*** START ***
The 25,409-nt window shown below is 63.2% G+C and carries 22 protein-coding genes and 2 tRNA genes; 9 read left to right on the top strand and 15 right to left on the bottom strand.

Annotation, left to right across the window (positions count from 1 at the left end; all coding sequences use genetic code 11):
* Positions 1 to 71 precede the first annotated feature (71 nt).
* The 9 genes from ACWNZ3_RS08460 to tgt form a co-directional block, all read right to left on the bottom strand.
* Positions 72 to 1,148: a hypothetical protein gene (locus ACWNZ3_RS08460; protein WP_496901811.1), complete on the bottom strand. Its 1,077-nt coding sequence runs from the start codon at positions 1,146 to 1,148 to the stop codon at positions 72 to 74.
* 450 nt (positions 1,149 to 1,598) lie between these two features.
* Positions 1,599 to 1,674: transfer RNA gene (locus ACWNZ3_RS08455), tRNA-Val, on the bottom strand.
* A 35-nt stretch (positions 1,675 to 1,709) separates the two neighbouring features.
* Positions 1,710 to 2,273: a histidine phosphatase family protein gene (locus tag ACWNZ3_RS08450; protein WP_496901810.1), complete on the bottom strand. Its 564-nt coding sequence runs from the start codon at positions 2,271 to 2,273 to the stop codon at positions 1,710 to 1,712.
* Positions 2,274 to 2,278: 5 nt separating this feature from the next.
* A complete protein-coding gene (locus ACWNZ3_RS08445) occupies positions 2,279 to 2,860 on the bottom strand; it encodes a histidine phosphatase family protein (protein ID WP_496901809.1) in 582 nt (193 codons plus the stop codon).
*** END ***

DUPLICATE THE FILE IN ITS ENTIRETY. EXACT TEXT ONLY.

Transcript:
The 25,409-nt window shown below is 63.2% G+C and carries 22 protein-coding genes and 2 tRNA genes; 9 read left to right on the top strand and 15 right to left on the bottom strand.

Annotation, left to right across the window (positions count from 1 at the left end; all coding sequences use genetic code 11):
* Positions 1 to 71 precede the first annotated feature (71 nt).
* The 9 genes from ACWNZ3_RS08460 to tgt form a co-directional block, all read right to left on the bottom strand.
* Positions 72 to 1,148: a hypothetical protein gene (locus ACWNZ3_RS08460; protein WP_496901811.1), complete on the bottom strand. Its 1,077-nt coding sequence runs from the start codon at positions 1,146 to 1,148 to the stop codon at positions 72 to 74.
* 450 nt (positions 1,149 to 1,598) lie between these two features.
* Positions 1,599 to 1,674: transfer RNA gene (locus ACWNZ3_RS08455), tRNA-Val, on the bottom strand.
* A 35-nt stretch (positions 1,675 to 1,709) separates the two neighbouring features.
* Positions 1,710 to 2,273: a histidine phosphatase family protein gene (locus tag ACWNZ3_RS08450; protein WP_496901810.1), complete on the bottom strand. Its 564-nt coding sequence runs from the start codon at positions 2,271 to 2,273 to the stop codon at positions 1,710 to 1,712.
* Positions 2,274 to 2,278: 5 nt separating this feature from the next.
* A complete protein-coding gene (locus ACWNZ3_RS08445) occupies positions 2,279 to 2,860 on the bottom strand; it encodes a histidine phosphatase family protein (protein ID WP_496901809.1) in 582 nt (193 codons plus the stop codon).